What is a Translation Memory?
A translation memory (TM) is a linguistic database that continually captures your translations as you work for future use.
All previously translated segments are accumulated within the translation memory (in source and target language pairs called translation units) and reused so that you never have to translate the same sentence twice. The more you build up your translation memory, the faster you can translate subsequent translations and your new project is more consistent, enabling you to take on more projects and increase your revenue.
Translation memory managers, usually included in Computer-Aided Translation (CAT) tools, are most suitable for translating technical documentation and documents containing specialized vocabularies. Their benefits include:
Consistence – Ensuring that the translated documents are consistent, including common definitions, phrasings and terminology. For example, if the software is already translated and now it is time to translate or update its manual or help, the translation memory will use the previous stored sentences to guide the current translation. In other words, the documentation or the help file will be consistent with the terms used in the main software.
Flexibility – Enabling translators to translate documents in a wide variety of formats without having to own the software typically required to process these formats.
Speed – Accelerating the overall translation process; since translation memories “remember” previously translated material, translators only have to translate it once.
Cost – Reducing costs of translation projects. For example, your company just updated the radiology image equipment. Usually, most of the user guide document will stay unchanged, only some items in the document will need to be updated. The translation memory has the ability to use the previous sentences stored in its database to pre-translate the current updated manual. This benefit will cause a relevant impact in the translation cost.
How does translation memory software differ from machine translation?
Machine translation automatically translates a document without any human input (or assistance).
These kinds of tools are fast, but result in a poor quality translation as a machine cannot understand the subtleties or contexts of language. As a result, quality and accuracy tend to be around 50% – 70%, therefore it is not advisable to send the raw form directly to your customers.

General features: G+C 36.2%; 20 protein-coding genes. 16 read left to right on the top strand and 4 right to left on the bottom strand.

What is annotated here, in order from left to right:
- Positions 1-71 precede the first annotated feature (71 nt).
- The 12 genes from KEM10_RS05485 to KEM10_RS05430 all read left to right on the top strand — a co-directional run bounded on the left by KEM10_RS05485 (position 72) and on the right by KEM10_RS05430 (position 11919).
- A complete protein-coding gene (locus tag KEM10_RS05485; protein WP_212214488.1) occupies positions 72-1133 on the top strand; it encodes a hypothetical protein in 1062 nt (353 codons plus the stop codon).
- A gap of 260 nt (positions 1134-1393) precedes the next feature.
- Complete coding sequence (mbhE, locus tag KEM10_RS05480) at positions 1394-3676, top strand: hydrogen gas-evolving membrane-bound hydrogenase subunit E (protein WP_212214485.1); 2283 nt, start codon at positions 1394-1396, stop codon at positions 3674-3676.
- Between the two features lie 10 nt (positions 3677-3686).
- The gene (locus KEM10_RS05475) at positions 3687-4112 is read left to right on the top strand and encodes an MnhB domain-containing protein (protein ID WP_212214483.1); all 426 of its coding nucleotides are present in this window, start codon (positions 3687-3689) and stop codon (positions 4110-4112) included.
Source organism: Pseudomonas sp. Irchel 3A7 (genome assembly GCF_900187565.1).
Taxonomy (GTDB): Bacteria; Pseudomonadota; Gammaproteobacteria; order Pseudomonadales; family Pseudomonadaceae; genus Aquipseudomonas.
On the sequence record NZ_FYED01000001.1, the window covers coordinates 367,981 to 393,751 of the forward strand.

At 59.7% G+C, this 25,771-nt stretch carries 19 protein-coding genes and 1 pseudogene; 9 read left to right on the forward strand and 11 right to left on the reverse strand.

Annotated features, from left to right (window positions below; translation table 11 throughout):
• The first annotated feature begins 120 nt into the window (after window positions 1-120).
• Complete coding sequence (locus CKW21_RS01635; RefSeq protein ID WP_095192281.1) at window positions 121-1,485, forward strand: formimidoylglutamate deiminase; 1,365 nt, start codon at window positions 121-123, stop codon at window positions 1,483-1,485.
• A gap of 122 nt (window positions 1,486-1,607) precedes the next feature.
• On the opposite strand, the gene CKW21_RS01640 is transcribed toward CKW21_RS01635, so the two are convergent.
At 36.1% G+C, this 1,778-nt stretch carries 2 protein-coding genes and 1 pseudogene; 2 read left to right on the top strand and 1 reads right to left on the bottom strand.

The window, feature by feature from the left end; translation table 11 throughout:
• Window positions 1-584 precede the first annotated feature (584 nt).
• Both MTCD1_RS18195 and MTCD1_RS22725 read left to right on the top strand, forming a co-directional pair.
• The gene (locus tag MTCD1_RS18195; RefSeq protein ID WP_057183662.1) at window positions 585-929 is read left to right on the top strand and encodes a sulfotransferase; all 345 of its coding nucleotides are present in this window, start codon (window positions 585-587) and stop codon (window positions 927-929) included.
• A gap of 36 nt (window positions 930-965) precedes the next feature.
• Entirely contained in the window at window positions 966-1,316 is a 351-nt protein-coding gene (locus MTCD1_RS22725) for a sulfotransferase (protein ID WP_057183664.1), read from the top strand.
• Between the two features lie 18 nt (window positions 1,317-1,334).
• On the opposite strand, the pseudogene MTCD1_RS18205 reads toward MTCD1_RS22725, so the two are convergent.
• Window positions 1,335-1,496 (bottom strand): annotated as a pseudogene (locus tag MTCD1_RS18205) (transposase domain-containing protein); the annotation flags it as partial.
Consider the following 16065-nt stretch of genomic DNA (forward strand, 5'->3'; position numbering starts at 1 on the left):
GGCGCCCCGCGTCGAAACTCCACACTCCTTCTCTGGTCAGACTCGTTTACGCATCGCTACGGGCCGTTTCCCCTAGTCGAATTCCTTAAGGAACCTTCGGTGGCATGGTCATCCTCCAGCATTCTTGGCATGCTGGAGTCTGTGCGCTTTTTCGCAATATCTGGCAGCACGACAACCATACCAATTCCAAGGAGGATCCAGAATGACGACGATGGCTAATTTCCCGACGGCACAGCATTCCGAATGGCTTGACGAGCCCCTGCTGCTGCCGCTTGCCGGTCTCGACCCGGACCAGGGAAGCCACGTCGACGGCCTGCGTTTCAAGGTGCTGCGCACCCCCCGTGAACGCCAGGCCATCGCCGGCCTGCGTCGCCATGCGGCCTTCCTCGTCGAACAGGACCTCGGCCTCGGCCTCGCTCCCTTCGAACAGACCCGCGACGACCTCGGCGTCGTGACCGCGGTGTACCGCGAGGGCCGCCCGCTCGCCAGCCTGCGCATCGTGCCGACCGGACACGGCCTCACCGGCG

For example, the simple text below was translated using Google Translate (one of the most popular Machine Translation tools). The source text was translated from English into Korean. Using the same MT system, the translated sentence was translated back to English (which we call as reverse translation).
Original English text:
“Excel Translations’ unique organizational structure allows the company to handle all phases of a medical translation project.”
“엑셀 번역 ‘독특한 조직 구조는 회사가 의료 번역 프로젝트의 모든 단계를 처리할 수 있습니다.”
Reverse English Translation:
“Excel Translations’ unique organizational structure, medical translation project, the company can handle all phases of.”
However, the “imperfect but fast” machine translation system is efficient in some cases. IBM and Microsoft have been using machine translation engines for the last ten years to provide real-time feedback for their customers. For example, a user can ask a question on the IBM portal about the installation for an acquired product in China. This question (written in Chinese) is automatically translated into English, so IBM’s server’s search engine finds the highest match topics. Then, these topics are automatically translated into Chinese and the customer can find a solution for his question in a few seconds.
In this case, the quality of the translation is poor, but the customer is a 100% satisfied because he is now able to install his product. However, on the other hand, the Machine Translation’s quality is not acceptable for providing a multilingual prospect for a Neurovascular Array system.